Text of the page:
AN ANT'S LIFE
I was doing the vacuuming (hoovering) yesterday when I came across a ring of ants on the floor around some cake that had been dropped. (No, I didn't drop the cake!). They were busy at work devouring the cake and presumably taking it back to their nest piece by piece as food for the rest of the colony. "Yuck, that's dirty," I thought, and I vacuumed them up.
Today I read this in Proverbs: "Go to the ant, O sluggard; consider her ways and be wise. Without having any chief officer, or ruler, she prepares her bread in summer and gathers her food in harvest." (Proverbs 6 v 6 8 ESV).
Take note: Don't be lazy. Don't wait for someone to tell you what to do, just get on with it. Don't wait for the last minute to do the things that you need to do. Little by little we can achieve so much more than we can if we try and squeeze all our work in at the last minute. Collecting firewood is a good example. It needs to be done in summer because in winter it is going to be too cold and wet.
But one job that can easily be neglected that we certainly won't have time to do at the last minute, is to prepare for the return of the Lord Jesus Christ. That day will take us by surprise. Look at the ant. The ant is ready for winter. Are we ready for Jesus' return?
New Thinky Things every day!
I Value You
Here is the value God has for you, the highest price ever paid:
For God so loved the world (you) that he gave his one and only Son, that whoever believes in him should not perish but have eternal life.
John 3 v 1
The story is told of Johnny Lingo. Johnny was a wealthy trader in the Hawaiian Islands. He was very shrewd in all his dealings. It was customary there, when a person wanted to marry, that marriage negotiations were done with cows. Two cows would get you a very "average" wife, while 4 or 5 cows would be paid for an above average girl. Seven cows would be a very elite person!
Johnny had his eye on Mahana, a very average girl. She was pretty enough, but painfully shy. Rumours ran through the village that Johnny would only offer one cow for such a girl. Mahana's father started the negotiations at three cows, so that when it was done he would get at least one cow. Johnny's comment was that three cows are many ... "but not enough for my Mahana!" Johnny offered eight cows for his girl - an unheard of offer from anyone, let alone this shrewd trader.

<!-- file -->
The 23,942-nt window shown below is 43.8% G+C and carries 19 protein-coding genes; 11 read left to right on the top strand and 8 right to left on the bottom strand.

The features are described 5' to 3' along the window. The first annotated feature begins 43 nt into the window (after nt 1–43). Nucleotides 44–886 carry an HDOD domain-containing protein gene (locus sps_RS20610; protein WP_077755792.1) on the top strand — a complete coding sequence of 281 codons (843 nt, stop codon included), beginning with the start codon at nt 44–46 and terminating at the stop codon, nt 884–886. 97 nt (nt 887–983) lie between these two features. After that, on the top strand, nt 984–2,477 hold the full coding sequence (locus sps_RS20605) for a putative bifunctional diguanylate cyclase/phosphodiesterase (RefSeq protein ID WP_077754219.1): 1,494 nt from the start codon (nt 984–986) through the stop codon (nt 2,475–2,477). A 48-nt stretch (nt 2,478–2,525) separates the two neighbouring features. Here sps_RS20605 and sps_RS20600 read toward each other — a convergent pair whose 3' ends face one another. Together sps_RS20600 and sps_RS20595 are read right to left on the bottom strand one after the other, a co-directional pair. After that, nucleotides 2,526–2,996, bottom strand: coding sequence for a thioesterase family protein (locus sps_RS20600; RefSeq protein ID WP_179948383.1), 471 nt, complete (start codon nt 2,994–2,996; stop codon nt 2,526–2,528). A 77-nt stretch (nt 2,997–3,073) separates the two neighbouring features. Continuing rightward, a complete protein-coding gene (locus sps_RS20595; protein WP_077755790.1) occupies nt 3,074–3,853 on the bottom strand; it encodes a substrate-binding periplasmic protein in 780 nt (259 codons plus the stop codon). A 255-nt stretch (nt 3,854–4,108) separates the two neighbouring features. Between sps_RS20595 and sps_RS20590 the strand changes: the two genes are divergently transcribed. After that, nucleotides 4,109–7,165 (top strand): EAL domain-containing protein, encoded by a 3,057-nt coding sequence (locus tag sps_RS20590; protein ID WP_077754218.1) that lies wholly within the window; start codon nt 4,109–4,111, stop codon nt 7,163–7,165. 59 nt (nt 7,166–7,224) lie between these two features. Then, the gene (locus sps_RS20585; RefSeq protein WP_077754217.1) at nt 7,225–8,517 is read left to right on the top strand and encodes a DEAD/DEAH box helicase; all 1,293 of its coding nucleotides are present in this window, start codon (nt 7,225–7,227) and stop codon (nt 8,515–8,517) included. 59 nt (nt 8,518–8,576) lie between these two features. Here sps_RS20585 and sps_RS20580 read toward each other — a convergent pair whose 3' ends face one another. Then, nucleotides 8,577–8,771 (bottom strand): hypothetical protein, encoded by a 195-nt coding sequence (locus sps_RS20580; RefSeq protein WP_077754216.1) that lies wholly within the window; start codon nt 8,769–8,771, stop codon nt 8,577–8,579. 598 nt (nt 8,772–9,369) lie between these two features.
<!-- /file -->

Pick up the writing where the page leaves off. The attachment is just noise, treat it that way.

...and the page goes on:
After their marriage Johnny and Mahana went away for a while. On their return the villagers were amazed at the transformation of Mahana. She was not the same girl that had left. She was now a glowing, assured young lady. You see, she had been transformed by the value that had been placed and lavished on her by her husband.
Everyone is looking for, and needs, others to value them. Our words, actions and looks are constantly sending messages of value or devalue to those around us.
John Ortberg, in his book, Everybody's Normal Till You Get To Know Them, puts it this way: "Every human being you know is making a request of their friends, though it usually goes unspoken. Here's what they ask: 'Motivate me, call out the best in me. Believe in me. Encourage me when I am tempted to quit. Speak the truth to me and remind me of my deepest values. Help me achieve my greatest potential. Tell me again what God has called me to be, what I might yet become. Inspire me'"
How much more true should this be of a husband and wife? This is the place where we should start with instilling value! Let's become the role models for our children and families as that of great value givers for each other. Treat your wife (or husband) like an Eight Cow Wife (or husband).
Instill value in your spouse through your words, actions and how you look at them. Start today and make it something you do every day.
Become "We" centred instead of "Me" centred.